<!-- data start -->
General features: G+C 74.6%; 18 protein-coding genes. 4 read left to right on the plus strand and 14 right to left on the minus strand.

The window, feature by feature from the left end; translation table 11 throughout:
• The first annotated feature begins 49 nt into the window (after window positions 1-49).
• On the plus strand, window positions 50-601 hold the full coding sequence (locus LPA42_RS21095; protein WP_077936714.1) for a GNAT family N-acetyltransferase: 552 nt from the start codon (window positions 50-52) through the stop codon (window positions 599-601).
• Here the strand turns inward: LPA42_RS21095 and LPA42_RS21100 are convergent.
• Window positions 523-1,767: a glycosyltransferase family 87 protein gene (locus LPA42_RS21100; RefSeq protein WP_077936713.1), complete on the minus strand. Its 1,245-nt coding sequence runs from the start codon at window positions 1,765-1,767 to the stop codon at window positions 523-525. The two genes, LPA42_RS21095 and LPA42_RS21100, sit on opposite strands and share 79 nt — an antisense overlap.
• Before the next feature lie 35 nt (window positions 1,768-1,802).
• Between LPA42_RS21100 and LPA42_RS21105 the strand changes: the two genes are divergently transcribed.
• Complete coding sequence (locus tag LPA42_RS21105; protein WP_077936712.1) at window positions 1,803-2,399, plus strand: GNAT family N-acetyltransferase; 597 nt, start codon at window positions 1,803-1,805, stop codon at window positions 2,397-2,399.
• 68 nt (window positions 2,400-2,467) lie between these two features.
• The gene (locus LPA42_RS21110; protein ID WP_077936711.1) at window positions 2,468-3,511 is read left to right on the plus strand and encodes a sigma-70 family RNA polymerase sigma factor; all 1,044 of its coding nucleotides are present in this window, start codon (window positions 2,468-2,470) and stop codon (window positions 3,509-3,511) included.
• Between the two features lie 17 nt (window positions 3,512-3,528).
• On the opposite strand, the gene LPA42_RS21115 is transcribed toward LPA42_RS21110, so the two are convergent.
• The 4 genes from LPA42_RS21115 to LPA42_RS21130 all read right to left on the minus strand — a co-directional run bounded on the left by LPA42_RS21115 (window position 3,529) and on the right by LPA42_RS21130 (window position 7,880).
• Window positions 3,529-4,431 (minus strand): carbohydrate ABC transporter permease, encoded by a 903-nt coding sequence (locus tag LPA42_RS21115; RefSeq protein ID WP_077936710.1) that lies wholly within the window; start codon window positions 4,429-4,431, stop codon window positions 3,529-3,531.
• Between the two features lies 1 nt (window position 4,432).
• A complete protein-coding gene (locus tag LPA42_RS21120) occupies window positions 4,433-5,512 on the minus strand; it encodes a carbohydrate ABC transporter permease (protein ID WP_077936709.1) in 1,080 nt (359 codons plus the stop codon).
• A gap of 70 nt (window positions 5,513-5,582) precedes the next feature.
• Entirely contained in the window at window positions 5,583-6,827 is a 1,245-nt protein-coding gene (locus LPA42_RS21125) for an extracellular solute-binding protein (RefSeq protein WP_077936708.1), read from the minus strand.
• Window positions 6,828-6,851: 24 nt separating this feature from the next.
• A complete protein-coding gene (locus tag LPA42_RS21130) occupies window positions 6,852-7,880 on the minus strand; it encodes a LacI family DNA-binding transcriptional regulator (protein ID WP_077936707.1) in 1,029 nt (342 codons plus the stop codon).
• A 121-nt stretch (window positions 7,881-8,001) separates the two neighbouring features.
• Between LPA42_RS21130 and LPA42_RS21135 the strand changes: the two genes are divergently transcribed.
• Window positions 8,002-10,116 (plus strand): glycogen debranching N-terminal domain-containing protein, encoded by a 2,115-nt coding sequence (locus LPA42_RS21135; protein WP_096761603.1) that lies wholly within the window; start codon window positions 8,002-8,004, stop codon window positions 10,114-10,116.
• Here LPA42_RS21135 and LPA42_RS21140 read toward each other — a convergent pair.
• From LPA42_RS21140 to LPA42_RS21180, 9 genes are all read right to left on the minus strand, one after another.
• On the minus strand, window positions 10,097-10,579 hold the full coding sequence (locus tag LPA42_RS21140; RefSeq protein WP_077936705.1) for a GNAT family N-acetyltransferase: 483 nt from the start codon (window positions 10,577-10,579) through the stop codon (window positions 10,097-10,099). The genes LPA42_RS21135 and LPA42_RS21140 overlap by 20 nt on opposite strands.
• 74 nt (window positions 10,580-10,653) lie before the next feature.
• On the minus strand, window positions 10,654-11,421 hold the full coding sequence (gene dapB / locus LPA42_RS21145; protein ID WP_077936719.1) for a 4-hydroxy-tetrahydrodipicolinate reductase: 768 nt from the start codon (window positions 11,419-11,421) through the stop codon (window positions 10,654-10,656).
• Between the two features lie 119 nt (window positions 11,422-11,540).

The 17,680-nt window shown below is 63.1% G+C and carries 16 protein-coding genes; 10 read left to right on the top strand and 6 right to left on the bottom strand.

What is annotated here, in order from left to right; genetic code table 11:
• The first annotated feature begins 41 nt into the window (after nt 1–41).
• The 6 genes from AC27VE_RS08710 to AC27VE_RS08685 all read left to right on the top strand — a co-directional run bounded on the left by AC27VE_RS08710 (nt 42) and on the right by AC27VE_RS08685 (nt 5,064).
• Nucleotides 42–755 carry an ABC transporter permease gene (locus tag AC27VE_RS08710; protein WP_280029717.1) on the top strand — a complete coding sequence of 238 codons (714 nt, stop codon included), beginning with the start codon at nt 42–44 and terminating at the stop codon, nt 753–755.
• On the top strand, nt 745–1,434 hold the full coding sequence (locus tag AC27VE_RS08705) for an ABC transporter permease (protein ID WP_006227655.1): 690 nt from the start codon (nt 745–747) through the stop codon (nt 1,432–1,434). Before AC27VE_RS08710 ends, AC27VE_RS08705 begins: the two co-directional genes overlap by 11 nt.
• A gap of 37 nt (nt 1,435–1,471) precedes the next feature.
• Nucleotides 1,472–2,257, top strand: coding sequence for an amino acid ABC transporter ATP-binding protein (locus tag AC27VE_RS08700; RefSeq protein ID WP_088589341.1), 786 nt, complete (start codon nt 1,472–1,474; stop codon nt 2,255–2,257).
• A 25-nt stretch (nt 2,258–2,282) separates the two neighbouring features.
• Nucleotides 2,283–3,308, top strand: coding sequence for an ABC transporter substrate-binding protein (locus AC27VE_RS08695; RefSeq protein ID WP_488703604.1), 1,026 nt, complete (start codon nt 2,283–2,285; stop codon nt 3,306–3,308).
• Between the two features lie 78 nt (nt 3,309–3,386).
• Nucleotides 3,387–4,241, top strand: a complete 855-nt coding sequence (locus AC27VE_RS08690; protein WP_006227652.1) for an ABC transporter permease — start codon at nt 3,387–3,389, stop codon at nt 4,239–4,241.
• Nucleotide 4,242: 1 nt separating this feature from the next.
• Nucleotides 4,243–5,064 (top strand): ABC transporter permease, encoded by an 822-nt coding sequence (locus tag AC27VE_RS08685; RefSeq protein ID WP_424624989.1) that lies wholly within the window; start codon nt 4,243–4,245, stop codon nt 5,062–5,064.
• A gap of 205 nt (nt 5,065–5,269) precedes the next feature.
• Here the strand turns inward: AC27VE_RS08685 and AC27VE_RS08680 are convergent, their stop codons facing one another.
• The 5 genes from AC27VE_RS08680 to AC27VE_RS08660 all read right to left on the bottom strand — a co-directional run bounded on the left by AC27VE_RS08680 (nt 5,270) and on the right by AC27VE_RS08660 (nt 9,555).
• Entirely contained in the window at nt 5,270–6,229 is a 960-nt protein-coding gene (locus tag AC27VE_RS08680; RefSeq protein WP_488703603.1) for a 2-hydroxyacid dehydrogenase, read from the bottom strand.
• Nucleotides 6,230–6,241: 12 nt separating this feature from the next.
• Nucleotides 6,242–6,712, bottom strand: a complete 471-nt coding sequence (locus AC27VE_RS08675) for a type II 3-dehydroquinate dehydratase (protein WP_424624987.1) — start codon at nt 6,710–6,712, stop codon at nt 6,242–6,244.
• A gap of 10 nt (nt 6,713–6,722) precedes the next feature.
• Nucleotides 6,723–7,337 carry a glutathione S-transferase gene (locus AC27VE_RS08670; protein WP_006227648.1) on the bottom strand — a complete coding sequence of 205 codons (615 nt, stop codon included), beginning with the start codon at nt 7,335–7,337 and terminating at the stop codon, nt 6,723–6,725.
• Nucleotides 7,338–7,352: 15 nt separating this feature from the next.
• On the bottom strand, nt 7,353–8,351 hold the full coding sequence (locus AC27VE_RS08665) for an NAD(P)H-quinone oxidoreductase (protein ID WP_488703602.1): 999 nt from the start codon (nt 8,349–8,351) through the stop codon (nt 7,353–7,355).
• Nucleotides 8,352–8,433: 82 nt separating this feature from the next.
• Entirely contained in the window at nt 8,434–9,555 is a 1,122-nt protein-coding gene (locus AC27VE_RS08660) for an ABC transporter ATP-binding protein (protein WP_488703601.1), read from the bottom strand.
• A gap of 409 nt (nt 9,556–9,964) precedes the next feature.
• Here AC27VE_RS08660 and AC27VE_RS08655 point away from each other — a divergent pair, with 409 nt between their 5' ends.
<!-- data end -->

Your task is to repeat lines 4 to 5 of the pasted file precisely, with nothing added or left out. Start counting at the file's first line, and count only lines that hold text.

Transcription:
• On the plus strand, window positions 50-601 hold the full coding sequence (locus LPA42_RS21095; protein WP_077936714.1) for a GNAT family N-acetyltransferase: 552 nt from the start codon (window positions 50-52) through the stop codon (window positions 599-601).
• Here the strand turns inward: LPA42_RS21095 and LPA42_RS21100 are convergent.